We measured F1 through F4 at each glottal pulse (automated detection by Praat, mean glottal pulses per recording = 2972 ± 889) and averaged across measurements. This facilitated formant measurement along the entire utterance, thus sampling a greater range of vocal tract configurations than measuring individual vowels. In addition, this method sampled only voiced speech and avoided fricatives, which artificially decrease apparent vocal tract length because the sound source of fricatives is turbulence in the mouth rather than vocal fold vibration . Because Praat occasionally shifts formants (e.g. misattributing F2 as F1), we omitted all formant measurements from glottal pulses for which any value exceeded a predetermined threshold (less than 2% of pulses). Thresholds were based on published data  for male and female formants and were selected to eliminate only clearly erroneous measurements. For men, thresholds were 1000, 2850, 3750 and 4500 Hz for F1 through F4, and for women, thresholds were 1250, 3350, 4150 and 5100 Hz. Formant measurements obtained by this method correlated highly with measurements obtained by measuring and averaging across 11 individual vowels each from nine randomly selected men and nine randomly selected women: 0.93 ≤ r ≤ 0.98 (both sexes), 0.86 ≤ r ≤ 0.94 (men only).
We then computed formant dispersion (Df) and formant position (Pf). We define Pf as the average standardized formant value for the first n formants, where formants are standardized using between-sex means and standard deviations. Thus, where is the standardized ith formant, and n is the number of formants measured. This method effectively assigns each standardized formant a unit weight rather than, for example, a beta weight obtained via regressing formants on sex or height. We chose this approach following Cohen , who suggested that unit weights have better predictive power than beta weights derived from moderate-sized samples. So as not to bias the mean or standard deviation towards either sex during standardization, we obtained means and standard deviations using bootstrapping methods, randomly selecting (with replacement) 10 000 samples of 129 men and all 129 normally cycling women who provided voice recordings for both sessions. With both sexes included, mean F1 = 472.3 ± 49.7 Hz, mean F2 = 1594.4 ± 146.7 Hz, mean F3 = 2604.5 ± 184.4 Hz and mean F4 = 3612.8 ± 267.9 Hz. These values were then used to standardize formants for all participants.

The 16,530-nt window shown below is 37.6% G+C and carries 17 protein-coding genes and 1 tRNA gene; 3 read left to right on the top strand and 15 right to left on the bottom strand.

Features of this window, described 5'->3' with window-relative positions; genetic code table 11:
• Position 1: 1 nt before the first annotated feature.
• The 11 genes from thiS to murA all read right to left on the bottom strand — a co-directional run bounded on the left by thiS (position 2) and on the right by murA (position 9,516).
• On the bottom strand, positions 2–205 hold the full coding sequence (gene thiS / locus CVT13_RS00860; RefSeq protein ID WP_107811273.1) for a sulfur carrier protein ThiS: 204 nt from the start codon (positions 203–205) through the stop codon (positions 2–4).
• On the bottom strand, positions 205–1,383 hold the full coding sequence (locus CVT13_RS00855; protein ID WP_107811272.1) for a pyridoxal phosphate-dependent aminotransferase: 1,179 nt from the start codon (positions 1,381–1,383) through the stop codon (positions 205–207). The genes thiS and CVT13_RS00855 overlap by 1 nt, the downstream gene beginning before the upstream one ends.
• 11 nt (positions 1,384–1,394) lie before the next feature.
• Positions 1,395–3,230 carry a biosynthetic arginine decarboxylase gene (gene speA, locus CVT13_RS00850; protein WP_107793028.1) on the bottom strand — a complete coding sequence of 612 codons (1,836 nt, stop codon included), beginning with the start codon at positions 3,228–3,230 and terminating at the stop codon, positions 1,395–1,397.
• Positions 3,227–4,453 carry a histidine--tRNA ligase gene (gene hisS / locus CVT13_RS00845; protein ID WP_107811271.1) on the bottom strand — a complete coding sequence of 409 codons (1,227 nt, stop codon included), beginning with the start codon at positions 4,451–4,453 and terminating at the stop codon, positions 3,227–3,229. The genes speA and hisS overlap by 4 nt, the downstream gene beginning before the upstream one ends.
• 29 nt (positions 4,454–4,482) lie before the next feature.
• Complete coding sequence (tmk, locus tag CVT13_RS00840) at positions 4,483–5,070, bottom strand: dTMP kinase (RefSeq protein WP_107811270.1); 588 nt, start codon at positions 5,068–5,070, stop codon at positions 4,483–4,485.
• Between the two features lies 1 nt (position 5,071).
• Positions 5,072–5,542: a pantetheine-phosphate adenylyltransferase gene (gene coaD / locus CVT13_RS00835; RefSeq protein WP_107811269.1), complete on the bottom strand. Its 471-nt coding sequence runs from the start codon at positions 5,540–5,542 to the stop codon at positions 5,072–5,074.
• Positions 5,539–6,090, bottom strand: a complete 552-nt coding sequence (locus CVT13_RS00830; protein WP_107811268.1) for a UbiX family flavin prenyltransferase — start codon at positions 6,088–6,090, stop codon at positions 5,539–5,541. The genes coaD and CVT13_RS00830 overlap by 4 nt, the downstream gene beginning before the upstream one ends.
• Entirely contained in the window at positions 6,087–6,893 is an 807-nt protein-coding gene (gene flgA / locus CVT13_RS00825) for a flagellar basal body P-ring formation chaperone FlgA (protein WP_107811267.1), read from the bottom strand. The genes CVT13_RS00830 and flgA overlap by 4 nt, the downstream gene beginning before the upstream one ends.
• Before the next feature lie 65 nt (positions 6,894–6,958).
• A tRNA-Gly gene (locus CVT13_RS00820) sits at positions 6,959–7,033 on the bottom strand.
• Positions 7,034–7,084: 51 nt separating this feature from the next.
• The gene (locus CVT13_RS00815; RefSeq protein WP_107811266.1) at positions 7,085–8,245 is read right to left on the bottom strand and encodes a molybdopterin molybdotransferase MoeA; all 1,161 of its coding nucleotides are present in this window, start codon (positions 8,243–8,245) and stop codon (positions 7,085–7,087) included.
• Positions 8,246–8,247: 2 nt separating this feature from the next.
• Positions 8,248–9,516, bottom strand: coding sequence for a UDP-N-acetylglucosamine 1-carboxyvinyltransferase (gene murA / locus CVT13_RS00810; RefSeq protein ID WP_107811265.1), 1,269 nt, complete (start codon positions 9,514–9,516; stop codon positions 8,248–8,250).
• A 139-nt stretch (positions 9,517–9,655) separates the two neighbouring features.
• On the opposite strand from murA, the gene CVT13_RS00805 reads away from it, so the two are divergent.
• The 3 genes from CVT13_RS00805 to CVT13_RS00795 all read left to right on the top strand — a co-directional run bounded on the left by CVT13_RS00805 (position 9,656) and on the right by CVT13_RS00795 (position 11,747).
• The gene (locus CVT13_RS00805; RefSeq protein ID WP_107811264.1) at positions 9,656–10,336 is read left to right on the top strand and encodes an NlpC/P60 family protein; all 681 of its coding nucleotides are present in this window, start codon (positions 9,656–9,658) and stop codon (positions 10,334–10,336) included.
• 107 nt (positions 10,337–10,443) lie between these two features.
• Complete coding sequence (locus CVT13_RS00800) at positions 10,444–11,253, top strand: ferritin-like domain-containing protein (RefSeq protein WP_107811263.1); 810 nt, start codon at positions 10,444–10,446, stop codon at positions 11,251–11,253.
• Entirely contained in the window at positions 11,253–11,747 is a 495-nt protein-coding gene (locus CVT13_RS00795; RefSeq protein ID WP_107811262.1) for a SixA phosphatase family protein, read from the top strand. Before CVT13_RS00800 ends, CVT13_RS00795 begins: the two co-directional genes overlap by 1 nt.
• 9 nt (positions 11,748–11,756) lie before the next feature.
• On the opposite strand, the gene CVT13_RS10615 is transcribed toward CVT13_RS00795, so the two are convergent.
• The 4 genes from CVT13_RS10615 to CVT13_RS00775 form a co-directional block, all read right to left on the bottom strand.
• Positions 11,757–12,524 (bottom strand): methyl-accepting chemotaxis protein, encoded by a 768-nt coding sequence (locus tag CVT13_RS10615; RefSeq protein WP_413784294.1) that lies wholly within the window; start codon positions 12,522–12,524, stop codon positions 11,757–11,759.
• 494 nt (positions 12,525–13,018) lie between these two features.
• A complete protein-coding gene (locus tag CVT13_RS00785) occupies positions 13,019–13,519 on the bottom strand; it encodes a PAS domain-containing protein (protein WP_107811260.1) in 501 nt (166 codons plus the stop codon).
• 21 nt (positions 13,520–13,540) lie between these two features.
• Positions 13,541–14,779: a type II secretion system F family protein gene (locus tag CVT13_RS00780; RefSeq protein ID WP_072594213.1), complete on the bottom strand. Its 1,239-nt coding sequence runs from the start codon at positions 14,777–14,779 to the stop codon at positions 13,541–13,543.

Flexed biceps circumference was measured at its widest point for left and right arms using a tape measure. Left- and right-hand strengths were obtained using a JAMAR hydraulic hand dynamometer. Biceps size and hand strength are good predictors of overall upper body strength . Height was measured from a metre stick affixed to a wall, and weight was obtained using an electronic scale.
(v) Testosterone assays
Saliva was collected for testosterone (T) assays during morning and evening sessions. Contamination of saliva samples was minimized by having participants not eat, drink (except plain water), smoke, chew gum or brush their teeth for 1 h before their session. Participants rinsed their mouths with water before chewing a piece of sugar-free Trident gum (inert in salivary hormone assays) to stimulate saliva flow. Approximately 9 ml of saliva was collected in a sodium azide-coated polystyrene tube. The tube was capped and left upright at room temperature for 18–24 h to allow mucins to settle. Tubes were then frozen at −20°C until hormone analysis.
We obtained salivary unbound (‘free’) T concentrations, which correlate strongly with serum T concentrations . The Salivary Radioimmunoassay Laboratory at the University of Western Ontario performed T radioimmunoassay on 330 male saliva samples, 175 from session 1 and 155 from session 2. All samples went through double ether extraction, followed by radioimmunoassay in duplicate using a Coat-A-Count kit for total T (Diagnostic Products, Los Angeles, CA, USA), modified for use with saliva (for details, see ). The average intra-assay coefficient of variation was 6.3 per cent, and sensitivity was 5–10 pg ml–1.
(vi) Psychometric data collection
Following anthropometry and saliva collection, each participant completed the Buss & Perry  Aggression Questionnaire, and instruments not used here, at a private computer station. The Aggression Questionnaire comprises 29 items, including nine targeting physical aggression (e.g. ‘Once in a while I can't control the urge to strike another person’). Items are assessed on a 5-point scale, anchored at ‘extremely uncharacteristic of me’ and ‘extremely characteristic of me’. Scores were summed for a composite measure of physical aggression.
(a) Correlations across sessions and sides of the body
Mean F0 and F0 − s.d. correlated across sessions r391 = 0.98 and 0.92, respectively (controlling for sex, r388 = 0.83 and 0.78, respectively). Formants correlated across sessions 0.92 ≤ r391 ≤ 0.98 (controlling for sex, 0.82 ≤ r388 ≤ 0.89). Men's anthropometric measurements (women's not reported here) correlated 0.68 ≤ r155 ≤ 0.99 across sessions and 0.74 ≤ r155 ≤ 0.96 across sides of the body. Men's physical aggression scores (Cronbach's α = 0.85) correlated across sessions r154 = 0.90.